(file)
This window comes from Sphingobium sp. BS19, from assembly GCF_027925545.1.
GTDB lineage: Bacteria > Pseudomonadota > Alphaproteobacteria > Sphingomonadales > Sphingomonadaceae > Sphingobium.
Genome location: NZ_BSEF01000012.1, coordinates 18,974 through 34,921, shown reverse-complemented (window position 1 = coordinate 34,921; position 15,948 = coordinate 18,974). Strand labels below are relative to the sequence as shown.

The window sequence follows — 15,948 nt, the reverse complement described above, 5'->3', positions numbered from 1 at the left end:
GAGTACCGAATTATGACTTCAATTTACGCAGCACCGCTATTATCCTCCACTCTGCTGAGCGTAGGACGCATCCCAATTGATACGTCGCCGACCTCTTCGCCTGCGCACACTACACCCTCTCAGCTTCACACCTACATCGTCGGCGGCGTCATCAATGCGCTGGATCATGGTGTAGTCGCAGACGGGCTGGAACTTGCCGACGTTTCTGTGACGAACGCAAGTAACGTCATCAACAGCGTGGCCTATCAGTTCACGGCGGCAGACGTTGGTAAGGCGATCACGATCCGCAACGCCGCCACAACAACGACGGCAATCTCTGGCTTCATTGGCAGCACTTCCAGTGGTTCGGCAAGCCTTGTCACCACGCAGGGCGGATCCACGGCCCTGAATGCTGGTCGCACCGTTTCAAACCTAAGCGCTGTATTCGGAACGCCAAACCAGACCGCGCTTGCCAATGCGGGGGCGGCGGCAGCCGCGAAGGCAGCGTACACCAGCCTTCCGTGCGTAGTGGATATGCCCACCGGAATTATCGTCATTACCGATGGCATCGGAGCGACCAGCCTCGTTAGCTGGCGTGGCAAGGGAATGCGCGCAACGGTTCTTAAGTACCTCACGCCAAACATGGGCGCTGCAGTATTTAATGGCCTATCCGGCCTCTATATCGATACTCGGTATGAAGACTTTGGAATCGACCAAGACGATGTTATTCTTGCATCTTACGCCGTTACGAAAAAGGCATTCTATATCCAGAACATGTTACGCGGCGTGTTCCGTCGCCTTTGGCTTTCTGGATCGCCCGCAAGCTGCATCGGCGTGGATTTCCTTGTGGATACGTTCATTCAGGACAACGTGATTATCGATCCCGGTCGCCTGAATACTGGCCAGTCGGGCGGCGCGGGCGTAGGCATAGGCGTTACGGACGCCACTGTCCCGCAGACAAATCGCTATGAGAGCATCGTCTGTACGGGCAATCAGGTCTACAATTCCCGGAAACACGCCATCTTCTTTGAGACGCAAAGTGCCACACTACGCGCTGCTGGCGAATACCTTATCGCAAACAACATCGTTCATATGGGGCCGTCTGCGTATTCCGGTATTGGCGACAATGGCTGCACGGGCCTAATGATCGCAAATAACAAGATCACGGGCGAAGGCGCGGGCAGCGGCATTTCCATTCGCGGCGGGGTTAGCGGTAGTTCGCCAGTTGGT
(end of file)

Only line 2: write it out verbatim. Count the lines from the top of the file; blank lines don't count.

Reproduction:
GTDB lineage: Bacteria > Pseudomonadota > Alphaproteobacteria > Sphingomonadales > Sphingomonadaceae > Sphingobium.